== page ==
It is actually quite a paradox to artificially restrict access to films on the internet of all places, whose advantages lie in permanent storage and constant availability. But in the unanimous opinion of the panel participants in Oberhausen, this is the very key to success.


Limiting the offering to a relatively short period of time and artificially restricting the number of viewers has a socio-psychological motivating effect – in keeping with a social media phenomenon known as “Fear of Missing Out” (FOMO). And scarcity of supply, as everywhere in the economy, adds perceived value.


The result is however that these models for limiting viewing time and viewer numbers do not fulfil film festivals’ objective of achieving a year-round extension of their reach and an ongoing presence on the internet. And yet curated VoD collaborations are still very advantageous for both festivals and filmmakers. They generate attention far beyond the festival’s own socio-cultural and geographical boundaries. Film festivals can use them to communicate their profile and the value of their work far and wide.





The positive upshot, and for me this was the most surprising revelation of the panel discussion, is that short film is really successful on these platforms, unlike what is usually the case at the cinema or on television. The panel participants unanimously agreed – and the figures prove this – that short films in curated online programmes are more successful even than films in other genres. And this cannot be attributed to their briefer period of availability alone. We may instead presume that users’ penchant for convenience and the volatility of media content consumption on mobile devices give shorts a definite advantage over feature films.

Or their success is perhaps based instead on the particular form in which they are made available. Curated programmes are more attractive and trustworthy than a catalogue offering mostly unknown individual titles. The reputation of the festivals, which as programmers are at an advantage over anonymous aggregators in the usual commercialization chain, plays a key role here, as do the professional qualifications of the curators behind the programme selection. The cooperating platforms then contribute to the joint success with their own expertise in the area of audience building and with their technical support.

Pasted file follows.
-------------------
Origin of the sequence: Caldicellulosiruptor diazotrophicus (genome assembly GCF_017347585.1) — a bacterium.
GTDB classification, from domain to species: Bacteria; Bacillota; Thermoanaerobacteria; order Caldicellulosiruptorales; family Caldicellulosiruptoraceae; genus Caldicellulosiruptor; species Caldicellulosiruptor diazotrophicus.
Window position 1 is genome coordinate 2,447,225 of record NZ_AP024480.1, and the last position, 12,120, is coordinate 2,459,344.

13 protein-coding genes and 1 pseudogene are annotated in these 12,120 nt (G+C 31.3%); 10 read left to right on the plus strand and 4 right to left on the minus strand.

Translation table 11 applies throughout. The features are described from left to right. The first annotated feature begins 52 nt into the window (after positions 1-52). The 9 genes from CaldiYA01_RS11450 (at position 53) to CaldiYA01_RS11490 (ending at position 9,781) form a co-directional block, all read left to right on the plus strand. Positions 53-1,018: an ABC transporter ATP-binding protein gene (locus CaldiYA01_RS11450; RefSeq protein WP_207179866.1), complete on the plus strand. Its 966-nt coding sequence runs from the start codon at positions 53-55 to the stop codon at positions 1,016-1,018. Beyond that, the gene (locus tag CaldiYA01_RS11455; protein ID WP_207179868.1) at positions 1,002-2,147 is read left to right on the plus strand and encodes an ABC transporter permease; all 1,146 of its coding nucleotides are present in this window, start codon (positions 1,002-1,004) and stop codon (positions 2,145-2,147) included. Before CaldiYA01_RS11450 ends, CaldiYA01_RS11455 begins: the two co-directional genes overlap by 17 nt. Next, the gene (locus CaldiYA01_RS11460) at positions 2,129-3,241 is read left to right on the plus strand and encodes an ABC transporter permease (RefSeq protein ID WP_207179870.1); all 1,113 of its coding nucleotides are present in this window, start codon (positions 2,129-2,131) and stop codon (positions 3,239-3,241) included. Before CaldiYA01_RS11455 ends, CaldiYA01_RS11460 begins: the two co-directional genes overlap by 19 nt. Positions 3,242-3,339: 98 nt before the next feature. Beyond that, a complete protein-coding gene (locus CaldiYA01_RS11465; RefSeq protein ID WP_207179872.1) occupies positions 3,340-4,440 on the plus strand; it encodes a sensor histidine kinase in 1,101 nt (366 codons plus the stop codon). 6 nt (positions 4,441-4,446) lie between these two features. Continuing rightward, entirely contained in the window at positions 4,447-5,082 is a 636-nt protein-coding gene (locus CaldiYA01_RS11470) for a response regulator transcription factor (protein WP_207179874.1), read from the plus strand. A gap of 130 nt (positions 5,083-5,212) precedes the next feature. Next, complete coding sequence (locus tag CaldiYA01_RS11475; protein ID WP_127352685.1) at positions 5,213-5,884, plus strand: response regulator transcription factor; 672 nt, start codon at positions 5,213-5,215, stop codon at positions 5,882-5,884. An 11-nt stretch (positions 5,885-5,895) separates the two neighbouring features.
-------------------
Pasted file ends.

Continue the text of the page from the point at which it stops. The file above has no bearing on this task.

Reinhard W. Wolf



This article was inspired by a panel discussion at the International Short Film Festival Oberhausen in 2019[14]


A recording of the discussion is available as a podcast (Indiefilmtalk).





[1] The Content Provider System (CPS) generates multimedia data and applications such as encoding and transcoding, interactive playback features or multilingual subtitles. The Service Provider System (SPS) comprises content storage and its provision at the request of end users. Since a separate channel must be supplied for each VoD user in his or her own geographical vicinity, a Content Delivery Network (CDN), i.e., a network of powerful servers, is also required. Finally, the Service Consumer System (SCS) delivers content management functions that are tailored to the user’s specific end device and executed there. These include access and billing systems, digital rights management, feedback channels and the analysis of user data.


[2] VoD platforms, too, typically only manage the content-related area (CPS) themselves, leasing the other system services (SPS, SCS) from highly specialized companies.


[3] Festival Scope is owned by the Paris-based company Moving Scope SAS, founded in 2010 by Alessandro Raja, Mathilde Henrot and Lucie Kalmar to operate the B2B platform Festival Scope Pro.


[4] Information provided by Margo Cayla, Oberhausen, 4 May 2019.


[5] Registration at:


[6] Margo Cayla


[7] Originally launched in the UK, MUBI Inc. is now headquartered in the USA (Palo Alto, CA). The managing director is Efe Çakarel, founder of “The Auteurs”.


[8] See also “Competing at Oberhausen”


[9] Anaïs Lebrun, MUBI International Programming Director


[10] »I need help and cannot do everything by myself. So I need that network of people and festivals to help me to choose what would be the best film to show on the platform«, Anaïs Lebrun, Oberhausen 4 May 2019.


[11] »recommand is like a recommendation but you have no choice« (Urban Dictionary;-)


[12] In early 2019, the Locarno Film Festival offered on its website a new film from the 2017 Pardi di domani short film programme every day for a period of one month. The 27 films were available for viewing free of charge for one week each.

Locarno Shorts Weeks 14 February to 12 March 2019:

See also: Short Film Magazine News, 1 March 2019:


[13] [14] “Video-on-Demand: New Opportunities for Filmmakers and Festivals?”, Oberhausen, 4 May 2019; participants: Margo Cayla (Festival Scope, Project Manager), Giacomo Hug (Locarno Film Festival, Pardi di domani Programming Office), Anaïs Lebrun (MUBI, Director of International Programming); moderator: Reinhard W. Wolf.